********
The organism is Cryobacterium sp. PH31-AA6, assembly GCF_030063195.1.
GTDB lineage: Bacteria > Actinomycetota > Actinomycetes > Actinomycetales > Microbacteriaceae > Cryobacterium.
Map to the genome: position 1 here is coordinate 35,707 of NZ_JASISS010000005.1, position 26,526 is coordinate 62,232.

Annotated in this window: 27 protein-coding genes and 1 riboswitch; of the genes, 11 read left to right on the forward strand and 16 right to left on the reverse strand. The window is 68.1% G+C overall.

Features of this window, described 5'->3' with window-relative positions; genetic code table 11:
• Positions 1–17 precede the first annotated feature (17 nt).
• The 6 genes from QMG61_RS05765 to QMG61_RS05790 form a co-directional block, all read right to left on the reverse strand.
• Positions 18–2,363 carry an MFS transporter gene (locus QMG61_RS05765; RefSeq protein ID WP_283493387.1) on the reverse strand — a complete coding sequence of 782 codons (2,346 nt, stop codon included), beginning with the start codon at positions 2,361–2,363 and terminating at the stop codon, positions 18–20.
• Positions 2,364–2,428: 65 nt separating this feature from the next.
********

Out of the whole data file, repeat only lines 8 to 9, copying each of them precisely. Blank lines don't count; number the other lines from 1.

• Positions 18–2,363 carry an MFS transporter gene (locus QMG61_RS05765; RefSeq protein ID WP_283493387.1) on the reverse strand — a complete coding sequence of 782 codons (2,346 nt, stop codon included), beginning with the start codon at positions 2,361–2,363 and terminating at the stop codon, positions 18–20.
• Positions 2,364–2,428: 65 nt separating this feature from the next.